NASD highlights improved graduation rate, workforce development program at Friday Forum
Published 6:00 am Saturday, November 13, 2021
NATCHEZ — The Natchez Adams School District’s improved graduation rate as well as workforce development and college readiness programs were all highlights of a Friday Forum.
NASD Deputy Superintendent Zandra McDonald-Green said the school district as a whole has improved its graduation rate from just over 80 percent in 2018 to 87.7 percent in 2021, which is neck and neck with Mississippi’s graduation rate as a whole. Mississippi’s graduation rate of 87.7 percent exceeded the most recent national rate of 85 percent.
Over coffee at Natchez Coffee Co. Friday morning, Miss-Lou officials and citizens listened to NASD officials explain how the school district is a key player in workforce development in the community.
Earlier this week, Velocys announced agreements had been signed with two major airline companies, making their $1.5 million biofuel project in Natchez called Bayou Fuels economically viable and bringing the likelihood of hundreds of new jobs being introduced into the community closer to a reality.
While the groundbreaking of this fuel production facility isn’t projected to take place until 2023, officials have started to plan for its arrival now.
During a Friday Forum organized by the Natchez Adams Chamber of Commerce, at which NASD official were the keynote speakers, Robert Purnell asked whether the school was “training our students for some of those jobs.”
Fallin Career and Technology Center Director Cleveland Moore said the district is.
The center offers training in an array of different career paths with courses in collision repair, construction, digital media technology, early childhood development, health science and teaching.
Fallin also offers a “career pathway experience” which teaches students to foster and enhance their current skills, strengthen core academic skills and explore career options, Moore said.
Students are offered the Work Keys Assessment, which assesses the students’ individual skills and interests to help align students with a career choice that fits them best, he said.
Some of Fallin’s career courses set students on a path to begin working after high school graduation while Natchez Adams School District early college offered at Copiah Lincoln Community College’s Natchez campus gives students a head-start on their higher education.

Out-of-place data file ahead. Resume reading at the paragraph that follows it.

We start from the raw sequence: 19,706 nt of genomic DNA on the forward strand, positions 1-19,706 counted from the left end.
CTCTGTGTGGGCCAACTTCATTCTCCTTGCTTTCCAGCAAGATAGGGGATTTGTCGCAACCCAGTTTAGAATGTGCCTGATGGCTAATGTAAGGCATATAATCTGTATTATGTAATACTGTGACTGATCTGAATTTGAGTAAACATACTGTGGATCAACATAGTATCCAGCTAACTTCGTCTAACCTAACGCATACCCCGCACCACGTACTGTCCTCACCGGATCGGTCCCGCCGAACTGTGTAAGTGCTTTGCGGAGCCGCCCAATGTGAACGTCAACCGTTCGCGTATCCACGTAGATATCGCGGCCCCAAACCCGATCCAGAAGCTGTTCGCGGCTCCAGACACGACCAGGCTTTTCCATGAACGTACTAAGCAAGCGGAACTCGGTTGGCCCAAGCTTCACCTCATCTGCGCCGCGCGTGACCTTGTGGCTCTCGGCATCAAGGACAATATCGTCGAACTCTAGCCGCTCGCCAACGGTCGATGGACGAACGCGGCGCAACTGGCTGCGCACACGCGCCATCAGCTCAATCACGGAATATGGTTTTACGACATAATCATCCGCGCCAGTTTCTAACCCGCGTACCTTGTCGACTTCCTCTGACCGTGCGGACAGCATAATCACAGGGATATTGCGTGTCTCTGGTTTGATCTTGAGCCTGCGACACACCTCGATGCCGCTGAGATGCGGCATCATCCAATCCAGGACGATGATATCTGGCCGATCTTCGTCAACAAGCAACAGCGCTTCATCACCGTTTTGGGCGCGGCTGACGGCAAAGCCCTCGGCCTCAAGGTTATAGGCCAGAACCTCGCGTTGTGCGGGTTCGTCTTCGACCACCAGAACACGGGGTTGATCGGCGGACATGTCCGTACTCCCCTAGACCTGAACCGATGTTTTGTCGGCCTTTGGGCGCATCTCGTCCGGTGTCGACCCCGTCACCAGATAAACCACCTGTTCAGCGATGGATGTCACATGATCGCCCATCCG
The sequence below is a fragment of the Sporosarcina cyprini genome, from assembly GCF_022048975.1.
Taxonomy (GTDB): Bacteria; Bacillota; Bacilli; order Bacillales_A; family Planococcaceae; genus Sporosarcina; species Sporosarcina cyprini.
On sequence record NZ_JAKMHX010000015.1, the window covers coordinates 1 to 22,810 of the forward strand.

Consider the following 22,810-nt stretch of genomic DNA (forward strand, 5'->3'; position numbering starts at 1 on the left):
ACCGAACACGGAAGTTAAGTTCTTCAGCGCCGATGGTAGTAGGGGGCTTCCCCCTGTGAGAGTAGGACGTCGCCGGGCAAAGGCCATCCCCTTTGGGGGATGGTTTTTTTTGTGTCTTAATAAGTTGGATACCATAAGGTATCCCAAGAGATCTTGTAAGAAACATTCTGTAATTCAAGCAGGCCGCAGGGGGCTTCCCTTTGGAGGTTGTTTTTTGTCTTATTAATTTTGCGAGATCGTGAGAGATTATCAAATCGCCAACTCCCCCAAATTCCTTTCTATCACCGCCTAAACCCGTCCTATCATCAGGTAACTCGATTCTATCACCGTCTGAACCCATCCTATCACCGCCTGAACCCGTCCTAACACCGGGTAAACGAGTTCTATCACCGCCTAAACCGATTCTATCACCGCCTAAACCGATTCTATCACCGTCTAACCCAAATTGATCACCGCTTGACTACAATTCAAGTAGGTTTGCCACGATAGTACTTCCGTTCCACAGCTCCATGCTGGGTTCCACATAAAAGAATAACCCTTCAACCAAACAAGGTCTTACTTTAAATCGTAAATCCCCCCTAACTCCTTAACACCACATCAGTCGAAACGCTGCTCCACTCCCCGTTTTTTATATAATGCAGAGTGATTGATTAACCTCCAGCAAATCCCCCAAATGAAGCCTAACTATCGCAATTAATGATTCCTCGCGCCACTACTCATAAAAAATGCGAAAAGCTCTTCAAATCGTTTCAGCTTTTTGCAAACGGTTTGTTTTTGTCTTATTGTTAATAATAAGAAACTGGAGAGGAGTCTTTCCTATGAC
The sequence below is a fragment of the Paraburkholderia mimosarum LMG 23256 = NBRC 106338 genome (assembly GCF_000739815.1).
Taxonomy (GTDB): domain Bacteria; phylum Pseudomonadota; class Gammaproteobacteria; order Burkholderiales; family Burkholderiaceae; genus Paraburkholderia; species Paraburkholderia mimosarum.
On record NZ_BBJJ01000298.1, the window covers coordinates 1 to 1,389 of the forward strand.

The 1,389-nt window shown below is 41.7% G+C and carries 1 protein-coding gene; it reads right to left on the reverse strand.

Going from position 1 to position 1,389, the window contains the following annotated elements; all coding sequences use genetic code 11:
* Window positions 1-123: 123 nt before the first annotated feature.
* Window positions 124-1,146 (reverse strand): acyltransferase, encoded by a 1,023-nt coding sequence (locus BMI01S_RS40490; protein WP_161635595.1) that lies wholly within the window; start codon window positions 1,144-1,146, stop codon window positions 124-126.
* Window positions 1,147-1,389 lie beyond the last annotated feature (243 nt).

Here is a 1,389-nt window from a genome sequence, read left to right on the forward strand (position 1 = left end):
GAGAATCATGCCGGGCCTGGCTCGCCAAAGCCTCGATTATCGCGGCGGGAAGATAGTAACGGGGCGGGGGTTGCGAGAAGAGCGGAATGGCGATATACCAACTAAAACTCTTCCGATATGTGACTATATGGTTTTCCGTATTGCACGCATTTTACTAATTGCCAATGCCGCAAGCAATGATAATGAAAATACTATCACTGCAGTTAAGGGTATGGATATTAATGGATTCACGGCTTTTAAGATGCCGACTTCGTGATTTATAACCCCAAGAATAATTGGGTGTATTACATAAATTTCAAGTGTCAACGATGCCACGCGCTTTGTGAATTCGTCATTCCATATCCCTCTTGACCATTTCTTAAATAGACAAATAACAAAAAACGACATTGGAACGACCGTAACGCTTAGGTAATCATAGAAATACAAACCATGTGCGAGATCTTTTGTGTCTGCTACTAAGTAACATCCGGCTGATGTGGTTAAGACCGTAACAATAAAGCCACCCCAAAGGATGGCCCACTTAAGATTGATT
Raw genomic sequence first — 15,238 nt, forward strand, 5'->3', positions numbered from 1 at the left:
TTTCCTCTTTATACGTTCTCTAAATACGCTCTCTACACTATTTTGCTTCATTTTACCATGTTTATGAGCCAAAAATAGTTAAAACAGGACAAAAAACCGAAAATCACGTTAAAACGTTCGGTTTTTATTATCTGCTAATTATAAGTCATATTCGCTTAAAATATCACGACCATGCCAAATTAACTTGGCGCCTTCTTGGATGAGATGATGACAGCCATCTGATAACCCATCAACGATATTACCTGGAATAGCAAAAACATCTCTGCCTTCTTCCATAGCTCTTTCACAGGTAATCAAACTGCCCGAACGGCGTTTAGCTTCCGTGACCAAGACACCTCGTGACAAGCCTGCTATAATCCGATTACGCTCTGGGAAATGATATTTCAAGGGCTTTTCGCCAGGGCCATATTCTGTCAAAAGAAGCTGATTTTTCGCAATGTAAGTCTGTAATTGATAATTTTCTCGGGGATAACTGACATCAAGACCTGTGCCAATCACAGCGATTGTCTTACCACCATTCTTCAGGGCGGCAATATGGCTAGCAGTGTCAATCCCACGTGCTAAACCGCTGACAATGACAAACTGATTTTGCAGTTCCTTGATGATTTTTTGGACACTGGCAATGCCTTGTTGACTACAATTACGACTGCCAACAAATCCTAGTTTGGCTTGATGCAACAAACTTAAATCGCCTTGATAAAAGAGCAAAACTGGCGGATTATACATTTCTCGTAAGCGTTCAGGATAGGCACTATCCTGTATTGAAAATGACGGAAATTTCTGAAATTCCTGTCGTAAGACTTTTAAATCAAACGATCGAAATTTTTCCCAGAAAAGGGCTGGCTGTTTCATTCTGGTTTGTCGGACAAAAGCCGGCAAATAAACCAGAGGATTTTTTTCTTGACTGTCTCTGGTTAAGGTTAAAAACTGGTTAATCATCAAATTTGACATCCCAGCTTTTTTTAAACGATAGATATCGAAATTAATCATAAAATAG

“Our students are able to take college classes and high school classes simultaneously and earn their associate’s degrees while they’re still in high school and before they’ve even earned their high school diploma,” Natchez Early College Academy Principal Heather Jackson said.
The benefits to early college are that students receive close-knit instruction with coaches nearby. NECA is also free, so students earn their associate’s degree at no cost to them, she said.
NECA, which was founded in 2016, has had a consistent 100 percent graduation and an increasing number of students graduating with dual degrees.
Jackson said in 2018, nine of 34 NECA graduates received their associate’s degree; in 2019, 15 of 33 graduates received their associate’s degree; in 2020, 21 of 33 graduates received their associate’s degree.
In 2021, out of NECA’s 40 graduates, 30 graduated with associates degrees and one with a welding certificate.
“Each year we’re increasing our number of students who graduate with associates degrees. And of those nine students that did not receive associate’s degrees (in 2021), they had at least 35 college credits that they were able to transfer to the school of their choice,” Jackson said.
This school year, Jackson said 46 seniors at NECA are on the right track to graduate with two degrees including some who are enrolled in an LPN program with their first semester behind them.
Natchez Mayor Dan Gibson pointed out that few school systems in the state offer such a program as Natchez Early College. He added, “ours is the only one in the state that has received national recognition as one of the top performing schools in the nation.”
NASD gives Pre-ACT exams to students at the middle school level, so they have a projected ACT score before they start high school and receive individualized ACT prep classes to help them meet or exceed their expected score, Jackson said.
“Increasing ACT scores is a priority,” she said. Their first two ACT exams are paid for by the school district for students to take in 10th grade. The more times they take the test, the more chances they have at improving their score.
McDonald-Green added, “We tell our students ACT is the money test. The higher their score, the more money they can receive towards their college education. We all know the money is important.”